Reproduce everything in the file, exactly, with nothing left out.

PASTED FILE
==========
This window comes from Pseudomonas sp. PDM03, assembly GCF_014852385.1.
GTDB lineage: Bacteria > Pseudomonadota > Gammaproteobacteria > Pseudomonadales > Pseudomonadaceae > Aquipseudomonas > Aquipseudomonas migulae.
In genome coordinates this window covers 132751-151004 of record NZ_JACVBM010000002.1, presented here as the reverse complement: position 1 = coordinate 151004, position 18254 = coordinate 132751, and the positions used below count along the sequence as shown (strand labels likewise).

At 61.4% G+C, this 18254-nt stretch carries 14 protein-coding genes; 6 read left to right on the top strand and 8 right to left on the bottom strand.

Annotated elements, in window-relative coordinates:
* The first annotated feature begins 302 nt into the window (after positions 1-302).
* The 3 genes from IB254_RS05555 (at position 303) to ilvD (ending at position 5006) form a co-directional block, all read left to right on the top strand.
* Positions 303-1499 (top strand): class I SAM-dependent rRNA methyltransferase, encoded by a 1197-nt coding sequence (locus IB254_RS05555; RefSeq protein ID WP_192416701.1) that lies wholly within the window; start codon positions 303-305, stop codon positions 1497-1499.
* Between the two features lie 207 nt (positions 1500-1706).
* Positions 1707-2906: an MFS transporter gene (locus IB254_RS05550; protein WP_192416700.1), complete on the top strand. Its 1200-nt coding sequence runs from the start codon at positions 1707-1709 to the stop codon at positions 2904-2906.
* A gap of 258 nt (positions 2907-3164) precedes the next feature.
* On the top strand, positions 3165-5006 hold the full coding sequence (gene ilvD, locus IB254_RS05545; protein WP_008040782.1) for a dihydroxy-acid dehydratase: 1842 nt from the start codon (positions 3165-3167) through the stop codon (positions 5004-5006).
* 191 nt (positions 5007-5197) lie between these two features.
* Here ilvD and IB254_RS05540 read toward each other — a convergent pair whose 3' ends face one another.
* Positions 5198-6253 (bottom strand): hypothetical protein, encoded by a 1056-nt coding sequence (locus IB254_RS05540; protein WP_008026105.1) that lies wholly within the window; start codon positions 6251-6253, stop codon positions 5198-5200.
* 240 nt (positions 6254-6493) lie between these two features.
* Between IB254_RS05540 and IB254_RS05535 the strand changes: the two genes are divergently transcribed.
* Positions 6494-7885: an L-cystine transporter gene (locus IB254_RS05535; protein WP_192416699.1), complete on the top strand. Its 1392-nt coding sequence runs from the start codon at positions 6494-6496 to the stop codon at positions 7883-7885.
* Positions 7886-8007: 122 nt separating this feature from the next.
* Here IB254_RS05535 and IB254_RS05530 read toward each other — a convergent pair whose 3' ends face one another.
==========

This window comes from Pseudomonas sp. PDM03, assembly GCF_014852385.1.
GTDB lineage: Bacteria > Pseudomonadota > Gammaproteobacteria > Pseudomonadales > Pseudomonadaceae > Aquipseudomonas > Aquipseudomonas migulae.
In genome coordinates this window covers 132751-151004 of record NZ_JACVBM010000002.1, presented here as the reverse complement: position 1 = coordinate 151004, position 18254 = coordinate 132751, and the positions used below count along the sequence as shown (strand labels likewise).

At 61.4% G+C, this 18254-nt stretch carries 14 protein-coding genes; 6 read left to right on the top strand and 8 right to left on the bottom strand.

Annotated elements, in window-relative coordinates:
* The first annotated feature begins 302 nt into the window (after positions 1-302).
* The 3 genes from IB254_RS05555 (at position 303) to ilvD (ending at position 5006) form a co-directional block, all read left to right on the top strand.
* Positions 303-1499 (top strand): class I SAM-dependent rRNA methyltransferase, encoded by a 1197-nt coding sequence (locus IB254_RS05555; RefSeq protein ID WP_192416701.1) that lies wholly within the window; start codon positions 303-305, stop codon positions 1497-1499.
* Between the two features lie 207 nt (positions 1500-1706).
* Positions 1707-2906: an MFS transporter gene (locus IB254_RS05550; protein WP_192416700.1), complete on the top strand. Its 1200-nt coding sequence runs from the start codon at positions 1707-1709 to the stop codon at positions 2904-2906.
* A gap of 258 nt (positions 2907-3164) precedes the next feature.
* On the top strand, positions 3165-5006 hold the full coding sequence (gene ilvD, locus IB254_RS05545; protein WP_008040782.1) for a dihydroxy-acid dehydratase: 1842 nt from the start codon (positions 3165-3167) through the stop codon (positions 5004-5006).
* 191 nt (positions 5007-5197) lie between these two features.
* Here ilvD and IB254_RS05540 read toward each other — a convergent pair whose 3' ends face one another.
* Positions 5198-6253 (bottom strand): hypothetical protein, encoded by a 1056-nt coding sequence (locus IB254_RS05540; protein WP_008026105.1) that lies wholly within the window; start codon positions 6251-6253, stop codon positions 5198-5200.
* 240 nt (positions 6254-6493) lie between these two features.
* Between IB254_RS05540 and IB254_RS05535 the strand changes: the two genes are divergently transcribed.
* Positions 6494-7885: an L-cystine transporter gene (locus IB254_RS05535; protein WP_192416699.1), complete on the top strand. Its 1392-nt coding sequence runs from the start codon at positions 6494-6496 to the stop codon at positions 7883-7885.
* Positions 7886-8007: 122 nt separating this feature from the next.
* Here IB254_RS05535 and IB254_RS05530 read toward each other — a convergent pair whose 3' ends face one another.